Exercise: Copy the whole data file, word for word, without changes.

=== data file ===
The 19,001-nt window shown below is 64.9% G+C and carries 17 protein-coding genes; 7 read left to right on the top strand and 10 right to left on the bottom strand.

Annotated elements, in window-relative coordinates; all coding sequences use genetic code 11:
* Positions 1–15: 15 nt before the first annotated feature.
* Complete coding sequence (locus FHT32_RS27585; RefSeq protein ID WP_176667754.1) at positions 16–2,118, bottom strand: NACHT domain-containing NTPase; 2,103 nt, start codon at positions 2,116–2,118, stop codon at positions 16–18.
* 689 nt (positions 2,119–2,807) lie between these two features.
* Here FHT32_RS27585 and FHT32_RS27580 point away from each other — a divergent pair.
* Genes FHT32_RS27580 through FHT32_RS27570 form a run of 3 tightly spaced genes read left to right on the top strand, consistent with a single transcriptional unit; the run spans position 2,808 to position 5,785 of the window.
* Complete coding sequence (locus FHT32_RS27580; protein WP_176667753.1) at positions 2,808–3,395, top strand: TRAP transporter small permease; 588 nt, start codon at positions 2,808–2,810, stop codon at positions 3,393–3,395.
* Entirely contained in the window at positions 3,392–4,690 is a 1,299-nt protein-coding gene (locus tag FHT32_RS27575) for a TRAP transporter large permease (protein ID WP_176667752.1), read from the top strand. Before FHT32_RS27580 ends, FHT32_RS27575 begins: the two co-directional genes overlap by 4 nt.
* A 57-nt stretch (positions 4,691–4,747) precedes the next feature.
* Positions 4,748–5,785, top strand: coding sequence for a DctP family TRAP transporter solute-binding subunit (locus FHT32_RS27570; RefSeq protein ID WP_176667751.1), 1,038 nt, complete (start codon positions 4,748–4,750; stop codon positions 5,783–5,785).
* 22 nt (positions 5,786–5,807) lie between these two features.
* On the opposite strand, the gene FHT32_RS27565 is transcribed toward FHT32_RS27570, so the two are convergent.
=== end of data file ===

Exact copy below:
The 19,001-nt window shown below is 64.9% G+C and carries 17 protein-coding genes; 7 read left to right on the top strand and 10 right to left on the bottom strand.

Annotated elements, in window-relative coordinates; all coding sequences use genetic code 11:
* Positions 1–15: 15 nt before the first annotated feature.
* Complete coding sequence (locus FHT32_RS27585; RefSeq protein ID WP_176667754.1) at positions 16–2,118, bottom strand: NACHT domain-containing NTPase; 2,103 nt, start codon at positions 2,116–2,118, stop codon at positions 16–18.
* 689 nt (positions 2,119–2,807) lie between these two features.
* Here FHT32_RS27585 and FHT32_RS27580 point away from each other — a divergent pair.
* Genes FHT32_RS27580 through FHT32_RS27570 form a run of 3 tightly spaced genes read left to right on the top strand, consistent with a single transcriptional unit; the run spans position 2,808 to position 5,785 of the window.
* Complete coding sequence (locus FHT32_RS27580; protein WP_176667753.1) at positions 2,808–3,395, top strand: TRAP transporter small permease; 588 nt, start codon at positions 2,808–2,810, stop codon at positions 3,393–3,395.
* Entirely contained in the window at positions 3,392–4,690 is a 1,299-nt protein-coding gene (locus tag FHT32_RS27575) for a TRAP transporter large permease (protein ID WP_176667752.1), read from the top strand. Before FHT32_RS27580 ends, FHT32_RS27575 begins: the two co-directional genes overlap by 4 nt.
* A 57-nt stretch (positions 4,691–4,747) precedes the next feature.
* Positions 4,748–5,785, top strand: coding sequence for a DctP family TRAP transporter solute-binding subunit (locus FHT32_RS27570; RefSeq protein ID WP_176667751.1), 1,038 nt, complete (start codon positions 4,748–4,750; stop codon positions 5,783–5,785).
* 22 nt (positions 5,786–5,807) lie between these two features.
* On the opposite strand, the gene FHT32_RS27565 is transcribed toward FHT32_RS27570, so the two are convergent.